When a film opens with a minute of captions filling in the historical context, followed by several more minutes of montage and voice-over filling in yet more historical context, that usually means it's a blockbuster about warring vampires and werewolves.
But The Young Victoria is disappointingly short of blood-drinking fiends, so in this case all the voice-overs and captions are even more off-putting. They're a glaring sign that the film-makers don't think we'll be able to understand the story of Queen Victoria's salad days unless they spell everything out in block capitals. Even when the dialogue is allowed to do some of the work, instead of the captions, it isn't much more subtle. Halfway through, Britain is shaken by a constitutional crisis, but you don't see it happening; what you see is a newspaper seller waving the evening edition and shouting, "Constitutional crisis!" We are amused, as Queen Vic might have said, but I don't think we're supposed to be.
At least The Young Victoria has, like all British period dramas, a procession of prestigious actors in expensive frocks. After Victoria's childhood is dispensed with in that opening montage, Emily Blunt takes over as the 17-year-old princess. Her uncle, William IV (a batty Jim Broadbent), is expected to peg out at any moment, and so the vultures of British politics and the European monarchy circle overhead, ready to swoop down and take control of the inexperienced heiress. Chief among them are Victoria's mother, the Duchess of Kent (Miranda Richardson), and her mother's Svengali, John Conroy, played by Mark Strong as such a ranting villain that he might count as a vampire or a werewolf after all. When Victoria is crowned, aged 18, she relies for advice on the oleaginous prime minister, Lord Melbourne (Paul Bettany), but she isn't comfortable in her new role until she marries the love of her life, Prince Albert (Rupert Friend).
I'd assume that it's the editing that's largely responsible for the dumbed-down storytelling, rather than Julian Fellowes's screenplay, and it would be fascinating to know who was behind it: two of The Young Victoria's producers are Martin Scorsese and Sarah Ferguson. But Fellowes has to shoulder some of the blame for the clunking dialogue. "Do you ever feel like you're a chess piece in a game being played against your will?" Victoria asks Albert, over a game of chess. He should do, because three scenes earlier someone informed him: "You are the next piece in the game."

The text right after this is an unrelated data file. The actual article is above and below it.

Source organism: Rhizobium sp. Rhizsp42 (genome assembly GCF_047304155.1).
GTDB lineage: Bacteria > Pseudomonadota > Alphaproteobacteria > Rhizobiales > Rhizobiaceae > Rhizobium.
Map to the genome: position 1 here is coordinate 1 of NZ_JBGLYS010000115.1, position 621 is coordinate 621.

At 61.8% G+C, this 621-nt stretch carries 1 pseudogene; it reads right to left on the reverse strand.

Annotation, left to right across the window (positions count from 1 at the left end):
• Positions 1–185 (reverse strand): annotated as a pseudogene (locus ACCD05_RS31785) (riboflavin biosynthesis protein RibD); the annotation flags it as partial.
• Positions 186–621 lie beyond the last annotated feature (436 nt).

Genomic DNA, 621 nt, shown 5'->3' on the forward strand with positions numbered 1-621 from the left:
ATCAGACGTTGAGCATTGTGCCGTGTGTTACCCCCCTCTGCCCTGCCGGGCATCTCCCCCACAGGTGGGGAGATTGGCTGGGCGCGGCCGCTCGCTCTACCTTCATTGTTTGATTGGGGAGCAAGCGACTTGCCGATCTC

American Teen is a fly-on-the-wall documentary which spans a year at a Midwest high school, as experienced by four pupils who are due to graduate. They conform to those beloved teen-movie archetypes: the Queen Bee who rules bitchily over her classmates; the Jock who's the star of the basketball team; the Nerd who's seeking a girlfriend who shares his love of video games; and the Rebel who sees herself as an outsider because she's interested in art and cinema.
It's a shock to see how uniformly poisonous these teenagers' parents are as they pressure and discourage their stressed-out children, but other-wise the only surprising thing about American Teen is how familiar it all is. The subjects behave exactly as they would in a John Hughes film, and the cliques, proms and climactic sports finals you might have seen in Mean Girls and American Pie are present and correct. The director, Nanette Burstein, even shuffles incidents around in the editing suite so that they fit the template of a clichéd teen movie: unless the Nerd has severe acne which vanishes and reappears several times a month, then the footage is being flagrantly manipulated. Not only is it morally iffy of Burstein to do so much tampering with her material, it also makes you question the point of the exercise: if she wanted to make a documentary that was as distorted and mendacious as any fictional film, why not just make a fictional film?
The week's third release to be based on true events is Flame & Citron, which takes its title from the codenames of two of Denmark's most celebrated Second World War resistance fighters. Casino Royale's Mads Mikkelsen is Citron, a family man who's initially sickened by the idea of murdering anyone but who grows into a vicious killer. Moving in the opposite direction, Thure Lindhardt is Flame, a cool, dapper assassin who comes to be racked by guilt and uncertainty. It's a taut, complex thriller, but beware: in Flame & Citron, truth is far bleaker than fiction.
Also Showing: 08/03/2009
Wendy and Lucy (80 mins, 15)
Atmospheric, low-key indie short story starring Michelle Williams as a quietly resilient young woman who's driving north to Alaska to find work, with her dog as her only companion. When her car breaks down and she loses her dog, she's trapped in an Oregon mill town.
Surveillance (97 mins, 18)
Jennifer Chambers Lynch's debut film, Boxing Helena, was one of Hollywood's most infamous flops, and, 16 years on, her follow-up isn't a major improvement. Surveillance is a seedy, sadistic, sub-Tarantino effort starring Bill Pullman and Julia Ormond as FBI agents who turn up at a remote police station to interview the witnesses to a gruesome killing. It's a long, slow wait for the blatantly telegraphed twist ending.
Reverb (84 mins, 15)
Eva Birthistle and Leo Gregory play two musicians who lock themselves in a recording studio overnight and summon the malevolent spirit of a Sixties rock star. Idiotic, incoherent Brit horror.
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